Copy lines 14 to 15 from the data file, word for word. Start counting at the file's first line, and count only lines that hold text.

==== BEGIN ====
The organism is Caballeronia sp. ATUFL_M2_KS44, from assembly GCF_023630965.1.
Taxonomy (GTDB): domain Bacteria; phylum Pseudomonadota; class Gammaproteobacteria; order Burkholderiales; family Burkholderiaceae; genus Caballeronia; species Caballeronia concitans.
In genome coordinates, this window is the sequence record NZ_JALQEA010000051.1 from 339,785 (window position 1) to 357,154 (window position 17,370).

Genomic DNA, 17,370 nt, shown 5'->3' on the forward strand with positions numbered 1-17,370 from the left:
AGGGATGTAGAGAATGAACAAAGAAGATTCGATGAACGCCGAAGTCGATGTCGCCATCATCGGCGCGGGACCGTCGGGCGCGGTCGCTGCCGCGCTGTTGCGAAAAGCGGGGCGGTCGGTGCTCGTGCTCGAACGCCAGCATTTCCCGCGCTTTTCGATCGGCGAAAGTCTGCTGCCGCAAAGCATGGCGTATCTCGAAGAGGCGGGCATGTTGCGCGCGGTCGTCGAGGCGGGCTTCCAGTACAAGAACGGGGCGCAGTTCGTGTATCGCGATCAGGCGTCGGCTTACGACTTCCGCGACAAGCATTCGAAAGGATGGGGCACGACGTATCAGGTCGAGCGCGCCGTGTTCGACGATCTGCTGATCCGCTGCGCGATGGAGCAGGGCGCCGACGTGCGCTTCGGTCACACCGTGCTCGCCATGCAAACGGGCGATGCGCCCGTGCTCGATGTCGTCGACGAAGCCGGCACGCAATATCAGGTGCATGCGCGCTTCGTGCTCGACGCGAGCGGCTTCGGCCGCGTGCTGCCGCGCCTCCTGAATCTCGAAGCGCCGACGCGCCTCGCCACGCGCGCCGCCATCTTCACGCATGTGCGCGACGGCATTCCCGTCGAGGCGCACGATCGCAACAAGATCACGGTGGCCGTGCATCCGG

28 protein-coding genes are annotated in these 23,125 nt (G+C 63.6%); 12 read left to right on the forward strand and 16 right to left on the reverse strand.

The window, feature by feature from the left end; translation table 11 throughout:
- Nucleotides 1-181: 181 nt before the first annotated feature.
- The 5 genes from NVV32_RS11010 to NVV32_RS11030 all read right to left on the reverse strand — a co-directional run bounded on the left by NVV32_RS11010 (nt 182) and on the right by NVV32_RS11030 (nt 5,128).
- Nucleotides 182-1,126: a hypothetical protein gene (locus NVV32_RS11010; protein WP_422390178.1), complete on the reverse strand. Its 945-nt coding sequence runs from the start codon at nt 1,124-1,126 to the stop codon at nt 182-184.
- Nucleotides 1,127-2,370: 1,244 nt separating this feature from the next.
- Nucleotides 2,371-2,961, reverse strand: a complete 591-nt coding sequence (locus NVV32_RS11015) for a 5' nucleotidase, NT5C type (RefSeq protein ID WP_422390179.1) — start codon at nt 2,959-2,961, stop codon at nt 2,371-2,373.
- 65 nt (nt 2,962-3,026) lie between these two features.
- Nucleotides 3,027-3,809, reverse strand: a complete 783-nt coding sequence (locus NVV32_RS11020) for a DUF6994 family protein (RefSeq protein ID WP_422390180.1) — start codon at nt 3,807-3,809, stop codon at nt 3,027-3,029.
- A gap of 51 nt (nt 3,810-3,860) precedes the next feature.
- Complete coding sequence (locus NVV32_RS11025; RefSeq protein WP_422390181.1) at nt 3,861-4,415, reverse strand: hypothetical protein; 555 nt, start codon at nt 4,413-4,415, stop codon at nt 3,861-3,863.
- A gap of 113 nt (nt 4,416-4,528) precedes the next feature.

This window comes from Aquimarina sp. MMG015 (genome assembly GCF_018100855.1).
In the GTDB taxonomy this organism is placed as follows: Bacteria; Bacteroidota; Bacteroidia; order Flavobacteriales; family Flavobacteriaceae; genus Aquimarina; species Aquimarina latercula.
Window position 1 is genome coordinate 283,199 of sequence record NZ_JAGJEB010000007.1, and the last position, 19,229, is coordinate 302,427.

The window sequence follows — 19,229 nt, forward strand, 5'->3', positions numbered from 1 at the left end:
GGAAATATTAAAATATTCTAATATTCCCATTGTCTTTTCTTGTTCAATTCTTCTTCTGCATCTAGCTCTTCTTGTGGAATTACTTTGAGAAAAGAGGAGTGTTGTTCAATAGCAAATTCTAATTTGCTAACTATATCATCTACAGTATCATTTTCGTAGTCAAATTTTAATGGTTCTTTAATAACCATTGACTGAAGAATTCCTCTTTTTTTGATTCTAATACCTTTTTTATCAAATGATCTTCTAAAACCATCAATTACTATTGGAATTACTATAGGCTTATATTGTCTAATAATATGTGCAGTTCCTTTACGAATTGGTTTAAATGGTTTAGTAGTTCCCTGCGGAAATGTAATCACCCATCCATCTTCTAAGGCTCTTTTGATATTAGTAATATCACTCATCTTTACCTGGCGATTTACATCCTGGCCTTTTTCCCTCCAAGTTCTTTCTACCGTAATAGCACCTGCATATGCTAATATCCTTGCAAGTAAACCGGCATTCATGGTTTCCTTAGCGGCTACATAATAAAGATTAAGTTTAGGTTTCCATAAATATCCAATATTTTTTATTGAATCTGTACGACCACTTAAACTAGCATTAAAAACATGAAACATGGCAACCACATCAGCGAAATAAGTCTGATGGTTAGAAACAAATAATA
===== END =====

- Nucleotides 3,027-3,809, reverse strand: a complete 783-nt coding sequence (locus NVV32_RS11020) for a DUF6994 family protein (RefSeq protein ID WP_422390180.1) — start codon at nt 3,807-3,809, stop codon at nt 3,027-3,029.
- A gap of 51 nt (nt 3,810-3,860) precedes the next feature.